Italian Wedding-ish Soup
October 14, 2009
Jeff and I most certainly fall into the “opposites attract” camp. He is tall and skinny; I am short and well, not-skinny. I am loud; he is quiet. Jeff is a chocolate cake kind of guy while I prefer vanilla. Both of us set in our own respective ways at the ripe old age of 27.
One thing we do agree on is that the best meals come in one bowl. Soups, stews, bakes, pastas, ragus, anything that can be enjoyed cross-legged under a blanket on the couch. Given this, our brand new slow cooker and the fact that it was 0degrees, ZERO DEGREES!!!! in Toronto this morning, in October, I am forecasting we’ll be eating a lot of soup et al this winter.
With summer long gone I took some time last weekend to dig through some old magazines and recipe books looking for some autumnal inspiration. I picked this recipe, from Martha Stewart’s January 2009 edition of Everyday Food, because it reminded me of my father.
If Jeff is tomato soup and I am potage pommentier, my father is hands-down Italian Wedding. I’ve never had Italian Wedding Soup. I’ve never been to an Italian wedding. But my dad always orders it at East Side Mario’s, he just loves those tiny little meat balls. So I made it and I was quite proud to invite him to join us for leftovers on Sunday afternoon when he drove in to bring us home for Thanksgiving. Dad said the soup was nothing like Italian Wedding Soup, really, but it was still good and that pleased me enough. Thus the ‘-ish’ in Italian Wedding-ish Soup.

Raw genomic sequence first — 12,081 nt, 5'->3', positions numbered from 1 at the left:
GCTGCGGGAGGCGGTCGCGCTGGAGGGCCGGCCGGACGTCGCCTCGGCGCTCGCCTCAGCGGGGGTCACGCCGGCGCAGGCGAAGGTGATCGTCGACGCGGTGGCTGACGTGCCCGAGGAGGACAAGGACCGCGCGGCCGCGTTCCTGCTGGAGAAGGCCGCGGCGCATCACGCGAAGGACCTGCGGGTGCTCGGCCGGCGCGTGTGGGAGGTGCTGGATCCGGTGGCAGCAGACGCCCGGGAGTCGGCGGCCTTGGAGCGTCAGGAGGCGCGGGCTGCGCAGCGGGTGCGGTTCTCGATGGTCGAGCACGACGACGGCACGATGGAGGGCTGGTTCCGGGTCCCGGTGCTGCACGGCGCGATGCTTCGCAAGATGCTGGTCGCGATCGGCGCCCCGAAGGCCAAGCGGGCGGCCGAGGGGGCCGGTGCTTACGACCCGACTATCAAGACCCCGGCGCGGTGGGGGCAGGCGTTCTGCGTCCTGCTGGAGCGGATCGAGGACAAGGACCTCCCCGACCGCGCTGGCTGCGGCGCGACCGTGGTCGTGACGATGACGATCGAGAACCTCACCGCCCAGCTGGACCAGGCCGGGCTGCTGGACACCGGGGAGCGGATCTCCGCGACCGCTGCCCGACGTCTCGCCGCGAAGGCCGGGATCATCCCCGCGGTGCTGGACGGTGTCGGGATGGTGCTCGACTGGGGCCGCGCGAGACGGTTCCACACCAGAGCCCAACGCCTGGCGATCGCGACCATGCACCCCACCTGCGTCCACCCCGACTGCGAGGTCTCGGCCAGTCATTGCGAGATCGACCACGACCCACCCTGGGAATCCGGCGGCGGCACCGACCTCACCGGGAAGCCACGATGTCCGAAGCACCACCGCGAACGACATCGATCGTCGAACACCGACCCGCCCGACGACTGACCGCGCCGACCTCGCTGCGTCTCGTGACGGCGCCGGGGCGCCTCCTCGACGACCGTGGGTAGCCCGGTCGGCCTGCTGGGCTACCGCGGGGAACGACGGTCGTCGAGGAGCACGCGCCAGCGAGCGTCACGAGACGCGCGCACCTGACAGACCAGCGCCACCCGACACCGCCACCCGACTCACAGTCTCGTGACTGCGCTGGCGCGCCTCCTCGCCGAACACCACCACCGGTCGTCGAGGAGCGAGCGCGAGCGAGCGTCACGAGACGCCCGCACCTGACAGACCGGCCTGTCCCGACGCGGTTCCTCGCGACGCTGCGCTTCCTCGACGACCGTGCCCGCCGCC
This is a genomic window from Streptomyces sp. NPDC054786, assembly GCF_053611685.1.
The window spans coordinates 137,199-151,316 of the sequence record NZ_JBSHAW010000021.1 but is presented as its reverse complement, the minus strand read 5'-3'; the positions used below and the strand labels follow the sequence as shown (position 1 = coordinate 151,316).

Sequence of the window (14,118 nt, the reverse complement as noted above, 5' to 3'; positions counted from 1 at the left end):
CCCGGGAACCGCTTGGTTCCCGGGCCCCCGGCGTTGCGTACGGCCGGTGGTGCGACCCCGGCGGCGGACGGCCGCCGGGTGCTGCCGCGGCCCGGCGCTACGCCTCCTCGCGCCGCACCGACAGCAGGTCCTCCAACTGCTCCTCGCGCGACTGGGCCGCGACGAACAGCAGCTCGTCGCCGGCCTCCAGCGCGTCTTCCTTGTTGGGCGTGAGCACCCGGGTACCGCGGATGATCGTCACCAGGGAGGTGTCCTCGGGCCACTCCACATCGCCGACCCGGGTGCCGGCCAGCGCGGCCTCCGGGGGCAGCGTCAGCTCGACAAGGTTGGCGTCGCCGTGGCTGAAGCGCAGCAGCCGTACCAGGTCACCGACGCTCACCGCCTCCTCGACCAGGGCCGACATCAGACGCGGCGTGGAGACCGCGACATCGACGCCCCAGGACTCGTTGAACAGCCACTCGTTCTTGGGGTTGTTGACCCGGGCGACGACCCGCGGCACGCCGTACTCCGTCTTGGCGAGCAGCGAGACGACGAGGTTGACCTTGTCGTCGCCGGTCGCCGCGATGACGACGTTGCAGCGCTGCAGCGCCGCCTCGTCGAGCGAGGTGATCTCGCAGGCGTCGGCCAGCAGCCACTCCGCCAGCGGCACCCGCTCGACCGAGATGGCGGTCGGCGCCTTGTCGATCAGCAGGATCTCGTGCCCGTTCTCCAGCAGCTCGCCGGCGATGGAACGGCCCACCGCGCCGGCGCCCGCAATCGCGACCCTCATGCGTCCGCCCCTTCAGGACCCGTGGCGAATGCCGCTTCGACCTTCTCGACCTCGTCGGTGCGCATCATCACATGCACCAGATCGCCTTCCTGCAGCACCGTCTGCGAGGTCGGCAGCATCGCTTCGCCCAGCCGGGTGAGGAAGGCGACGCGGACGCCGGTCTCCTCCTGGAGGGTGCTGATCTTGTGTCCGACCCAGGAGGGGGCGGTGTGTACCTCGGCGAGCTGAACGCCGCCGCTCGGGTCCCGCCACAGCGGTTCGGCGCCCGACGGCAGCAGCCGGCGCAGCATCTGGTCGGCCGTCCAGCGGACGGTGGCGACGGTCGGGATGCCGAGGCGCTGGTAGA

We enjoyed this with fresh, crusty bread and cold butter on an even colder Saturday afternoon and again on a Sunday. And a Tuesday evening, each bowl better than the last.
Italian Wedding-ish Soup
Adapted from Martha Stewart’s Everyday Food
1 pound ground dark-meat turkey
2 garlic cloves, minced
1 large egg, lightly beaten
1/2 cup plain breadcrumbs
1/4 cup grated Parmesan
coarse salt and ground pepper
1 tablespoon olive oil
1 medium onion, halved and thinly sliced
1 litre reduced-sodium chicken broth (or 2 14.5 oz cans)
1 28 ounce can diced tomatoes in juice
2 heads escarole (about 2 pounds), coarsely chopped
1. Combine turkey, garlic, egg, breadcrumbs, Parmesan, 1 teaspoon salt and 1/4 teaspoon pepper in a bowl. Roll mixture into balls, measuring about 1 tablespoon for each meatball. You will have about 20-22 meatballs.
2. In a large pot, heat oil over medium. Cook onion, stirring occasionally until soft, about 3-4 minutes. Add broth and tomatoes with juice and bring to a simmer. Add meatballs. Cook without stirring until meatballs float to the surface, about 5 minutes.
3. Add as much escarole as will fit in the pot. Cook, adding remaining escarole, until wilted and the meatballs have cooked through, about 5 minutes. Season with salt and pepper and serve with more Parmesan, if desired.